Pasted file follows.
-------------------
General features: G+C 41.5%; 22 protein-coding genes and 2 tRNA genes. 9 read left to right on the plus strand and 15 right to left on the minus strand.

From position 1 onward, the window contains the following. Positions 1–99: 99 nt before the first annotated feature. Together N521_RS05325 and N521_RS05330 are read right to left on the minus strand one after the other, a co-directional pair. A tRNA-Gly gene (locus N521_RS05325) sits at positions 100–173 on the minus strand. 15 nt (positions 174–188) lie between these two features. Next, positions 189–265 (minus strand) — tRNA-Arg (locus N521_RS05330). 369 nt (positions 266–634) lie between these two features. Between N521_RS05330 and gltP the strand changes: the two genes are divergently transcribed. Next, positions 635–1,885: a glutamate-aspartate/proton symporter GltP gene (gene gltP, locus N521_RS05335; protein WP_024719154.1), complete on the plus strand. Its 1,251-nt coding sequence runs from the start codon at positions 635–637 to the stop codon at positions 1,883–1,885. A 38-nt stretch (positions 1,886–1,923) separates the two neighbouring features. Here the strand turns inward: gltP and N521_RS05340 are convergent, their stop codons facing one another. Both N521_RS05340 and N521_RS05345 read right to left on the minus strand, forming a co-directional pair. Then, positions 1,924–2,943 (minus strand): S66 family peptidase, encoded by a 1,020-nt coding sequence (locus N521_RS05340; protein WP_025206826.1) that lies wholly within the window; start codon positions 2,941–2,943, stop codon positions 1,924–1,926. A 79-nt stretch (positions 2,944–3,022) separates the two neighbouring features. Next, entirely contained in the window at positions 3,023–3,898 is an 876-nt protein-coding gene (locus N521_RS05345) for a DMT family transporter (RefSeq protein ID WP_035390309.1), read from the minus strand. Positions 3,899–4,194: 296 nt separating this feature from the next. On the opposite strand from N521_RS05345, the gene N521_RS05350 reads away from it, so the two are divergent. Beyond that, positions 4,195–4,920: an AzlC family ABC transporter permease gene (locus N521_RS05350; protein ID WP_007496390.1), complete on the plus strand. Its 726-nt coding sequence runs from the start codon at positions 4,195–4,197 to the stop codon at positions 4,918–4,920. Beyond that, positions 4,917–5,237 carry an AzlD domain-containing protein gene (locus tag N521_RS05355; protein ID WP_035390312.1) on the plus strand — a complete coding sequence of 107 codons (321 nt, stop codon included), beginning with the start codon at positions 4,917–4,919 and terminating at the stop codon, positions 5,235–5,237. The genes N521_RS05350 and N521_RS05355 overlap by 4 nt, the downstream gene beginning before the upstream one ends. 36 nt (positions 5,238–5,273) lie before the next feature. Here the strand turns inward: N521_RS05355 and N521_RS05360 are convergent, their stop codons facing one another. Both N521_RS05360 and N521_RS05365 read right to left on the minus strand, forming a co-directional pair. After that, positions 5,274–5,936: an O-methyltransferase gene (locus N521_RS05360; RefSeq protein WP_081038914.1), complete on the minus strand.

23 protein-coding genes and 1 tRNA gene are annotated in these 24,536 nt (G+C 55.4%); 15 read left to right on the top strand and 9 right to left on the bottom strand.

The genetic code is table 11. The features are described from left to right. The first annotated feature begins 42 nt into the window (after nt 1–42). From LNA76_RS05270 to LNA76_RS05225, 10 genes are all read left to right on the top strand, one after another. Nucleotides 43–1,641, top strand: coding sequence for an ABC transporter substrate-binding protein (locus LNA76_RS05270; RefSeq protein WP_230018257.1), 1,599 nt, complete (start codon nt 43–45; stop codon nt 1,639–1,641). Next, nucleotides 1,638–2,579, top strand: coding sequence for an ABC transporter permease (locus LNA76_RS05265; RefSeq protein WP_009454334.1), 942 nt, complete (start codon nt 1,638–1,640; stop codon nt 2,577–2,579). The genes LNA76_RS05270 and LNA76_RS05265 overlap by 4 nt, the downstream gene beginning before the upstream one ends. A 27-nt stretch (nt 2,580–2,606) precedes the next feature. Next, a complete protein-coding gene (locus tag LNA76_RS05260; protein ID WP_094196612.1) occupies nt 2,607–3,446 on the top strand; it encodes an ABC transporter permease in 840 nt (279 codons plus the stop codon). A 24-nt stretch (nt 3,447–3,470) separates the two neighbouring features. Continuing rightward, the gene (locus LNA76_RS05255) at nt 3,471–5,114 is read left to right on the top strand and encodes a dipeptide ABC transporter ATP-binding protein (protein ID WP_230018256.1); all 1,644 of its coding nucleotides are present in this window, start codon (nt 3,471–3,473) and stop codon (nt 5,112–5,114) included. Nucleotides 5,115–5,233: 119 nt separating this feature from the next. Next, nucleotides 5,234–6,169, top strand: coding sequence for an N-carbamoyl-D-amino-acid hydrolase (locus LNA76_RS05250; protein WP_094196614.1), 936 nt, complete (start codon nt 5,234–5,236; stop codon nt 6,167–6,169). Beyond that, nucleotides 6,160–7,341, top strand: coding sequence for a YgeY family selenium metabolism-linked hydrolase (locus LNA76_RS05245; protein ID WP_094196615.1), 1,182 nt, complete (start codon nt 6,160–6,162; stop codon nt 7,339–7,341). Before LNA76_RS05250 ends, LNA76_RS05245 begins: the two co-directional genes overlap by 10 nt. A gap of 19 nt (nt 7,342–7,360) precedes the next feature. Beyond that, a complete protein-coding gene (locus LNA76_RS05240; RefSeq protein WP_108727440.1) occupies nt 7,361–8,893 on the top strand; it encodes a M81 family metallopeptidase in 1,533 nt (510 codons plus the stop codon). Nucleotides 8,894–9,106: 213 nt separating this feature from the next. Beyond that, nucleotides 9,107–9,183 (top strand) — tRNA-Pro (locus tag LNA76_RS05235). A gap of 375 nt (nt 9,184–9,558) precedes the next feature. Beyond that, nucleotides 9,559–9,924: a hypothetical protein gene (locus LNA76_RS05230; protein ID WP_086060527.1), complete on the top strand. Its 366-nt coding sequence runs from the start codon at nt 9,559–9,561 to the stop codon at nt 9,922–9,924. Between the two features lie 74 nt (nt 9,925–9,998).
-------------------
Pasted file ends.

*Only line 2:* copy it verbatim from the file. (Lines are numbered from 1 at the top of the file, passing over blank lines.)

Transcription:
From position 1 onward, the window contains the following. Positions 1–99: 99 nt before the first annotated feature. Together N521_RS05325 and N521_RS05330 are read right to left on the minus strand one after the other, a co-directional pair. A tRNA-Gly gene (locus N521_RS05325) sits at positions 100–173 on the minus strand. 15 nt (positions 174–188) lie between these two features. Next, positions 189–265 (minus strand) — tRNA-Arg (locus N521_RS05330). 369 nt (positions 266–634) lie between these two features. Between N521_RS05330 and gltP the strand changes: the two genes are divergently transcribed. Next, positions 635–1,885: a glutamate-aspartate/proton symporter GltP gene (gene gltP, locus N521_RS05335; protein WP_024719154.1), complete on the plus strand. Its 1,251-nt coding sequence runs from the start codon at positions 635–637 to the stop codon at positions 1,883–1,885. A 38-nt stretch (positions 1,886–1,923) separates the two neighbouring features. Here the strand turns inward: gltP and N521_RS05340 are convergent, their stop codons facing one another. Both N521_RS05340 and N521_RS05345 read right to left on the minus strand, forming a co-directional pair. Then, positions 1,924–2,943 (minus strand): S66 family peptidase, encoded by a 1,020-nt coding sequence (locus N521_RS05340; protein WP_025206826.1) that lies wholly within the window; start codon positions 2,941–2,943, stop codon positions 1,924–1,926. A 79-nt stretch (positions 2,944–3,022) separates the two neighbouring features. Next, entirely contained in the window at positions 3,023–3,898 is an 876-nt protein-coding gene (locus N521_RS05345) for a DMT family transporter (RefSeq protein ID WP_035390309.1), read from the minus strand. Positions 3,899–4,194: 296 nt separating this feature from the next. On the opposite strand from N521_RS05345, the gene N521_RS05350 reads away from it, so the two are divergent. Beyond that, positions 4,195–4,920: an AzlC family ABC transporter permease gene (locus N521_RS05350; protein ID WP_007496390.1), complete on the plus strand. Its 726-nt coding sequence runs from the start codon at positions 4,195–4,197 to the stop codon at positions 4,918–4,920. Beyond that, positions 4,917–5,237 carry an AzlD domain-containing protein gene (locus tag N521_RS05355; protein ID WP_035390312.1) on the plus strand — a complete coding sequence of 107 codons (321 nt, stop codon included), beginning with the start codon at positions 4,917–4,919 and terminating at the stop codon, positions 5,235–5,237. The genes N521_RS05350 and N521_RS05355 overlap by 4 nt, the downstream gene beginning before the upstream one ends. 36 nt (positions 5,238–5,273) lie before the next feature. Here the strand turns inward: N521_RS05355 and N521_RS05360 are convergent, their stop codons facing one another. Both N521_RS05360 and N521_RS05365 read right to left on the minus strand, forming a co-directional pair. After that, positions 5,274–5,936: an O-methyltransferase gene (locus N521_RS05360; RefSeq protein WP_081038914.1), complete on the minus strand.